You are all well aware how much I like to rail endlessly about police brutality. The temptation has been strong, but I held off on the New Year's Eve BART shooting until some sort of administrative decision was made regarding the offending officer. Well, now that he has been charged with murder shortly after his resignation I think that we have enough context to make a few conclusions.

Theoretically I should be pleased with the short-term outcome: prosecution on a murder charge rather than a lesser offense or, as often happens, no charges whatsoever. Unfortunately I have little faith in the verdicts returned by the inevitable all-white jury with very specific ideas about what cops are allowed to do to black males. Alternatively, they may choose to go with the "one minority juror" system which virtually guarantees a mistrial. Regardless of what happens next it's good to see that he was prosecuted, though.

But does the DA actually deserve applause for this? Was there any alternative to prosecution for murder or something similar? The entire world has seen video – from numerous angles – of a police officer standing up, fumbling with his holster (which he had plenty of time to do because the suspect was cuffed, not resisting, and being kneeled upon by another officer) and then shooting a kid in the back for absolutely no reason whatsoever. This is no Rodney King video with margins just big enough for the professional cop apologists to offer an alternative version of events. The video is what it is and not even the most imaginitive Fraternal Order of Police rep or AM Talk Radio host can concoct a plausible explanation for the shooting.

The truly sad part about this story isn't the pointlessness of the victim's death or the brazen manner in which police abuse their limited authority. No, the sad part is how the story would have unfolded without the timely intervention of camera phones. Imagine that the folks on the trains didn't notice the incident until after it happened or didn't think to record it. What would be the reaction in that case?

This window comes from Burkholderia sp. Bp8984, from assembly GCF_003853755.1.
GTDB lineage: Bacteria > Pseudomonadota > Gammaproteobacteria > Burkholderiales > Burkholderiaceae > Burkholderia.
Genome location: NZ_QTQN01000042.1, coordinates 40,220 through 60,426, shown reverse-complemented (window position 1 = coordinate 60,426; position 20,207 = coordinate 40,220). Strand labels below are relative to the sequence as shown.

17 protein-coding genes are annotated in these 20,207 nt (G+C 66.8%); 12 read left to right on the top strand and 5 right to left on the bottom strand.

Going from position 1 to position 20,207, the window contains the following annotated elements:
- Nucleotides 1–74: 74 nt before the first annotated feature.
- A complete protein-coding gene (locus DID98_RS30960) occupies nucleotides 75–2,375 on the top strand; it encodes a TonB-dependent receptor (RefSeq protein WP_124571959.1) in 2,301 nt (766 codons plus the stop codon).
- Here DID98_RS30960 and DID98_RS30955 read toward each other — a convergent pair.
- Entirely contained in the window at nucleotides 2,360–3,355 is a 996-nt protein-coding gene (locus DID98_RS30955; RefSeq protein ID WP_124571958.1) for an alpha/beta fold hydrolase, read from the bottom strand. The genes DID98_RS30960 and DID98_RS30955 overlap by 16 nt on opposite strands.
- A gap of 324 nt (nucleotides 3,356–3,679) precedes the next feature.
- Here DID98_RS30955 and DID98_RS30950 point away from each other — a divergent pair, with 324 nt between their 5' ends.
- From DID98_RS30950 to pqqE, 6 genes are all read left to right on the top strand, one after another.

Well, first of all we wouldn't be talking about it. It would be just another one-paragraph story on page 18 of the Metro section – "Umpteenth young black male dies in police custody." Yawn. Second, the police would have been able to tell with impunity their boilerplate tale of violent, resisting suspects who left no option other than the application of lethal force. You are familiar with the story by now. A scrawny black kid goes berserk and has the strength of 20 stout longshoremen, flipping over cars and coming close to killing two officers simultaneously with his bare hands. When the officers were just inches from death at the hands of a madman, they were left with no alternative except to shoot him with heavy hearts and deep sadness. After a few days of "paid administrative leave" (i.e., vacation) the deeply shaken officers return to work praying that they will never again be forced to use their weapon in the line of duty.

How many times has this storyline played out? I can't give you a number, but it would have been +1 on New Year's Eve but for the intervention of bystanders with cameras. The truth is that many instances of people dying in police custody have more in common with this incident than we will ever know. Without a (living) witness to contradict the Official Version of Events, deaths in custody almost inevitably get chalked up to justifiable force against an Incredible Hulk of a suspect. It is a particularly pathetic commentary on the state of the post-War on Drugs, militarized police in the United States that guerilla video footage is our last best hope for enforcing some version of sanity in law enforcement.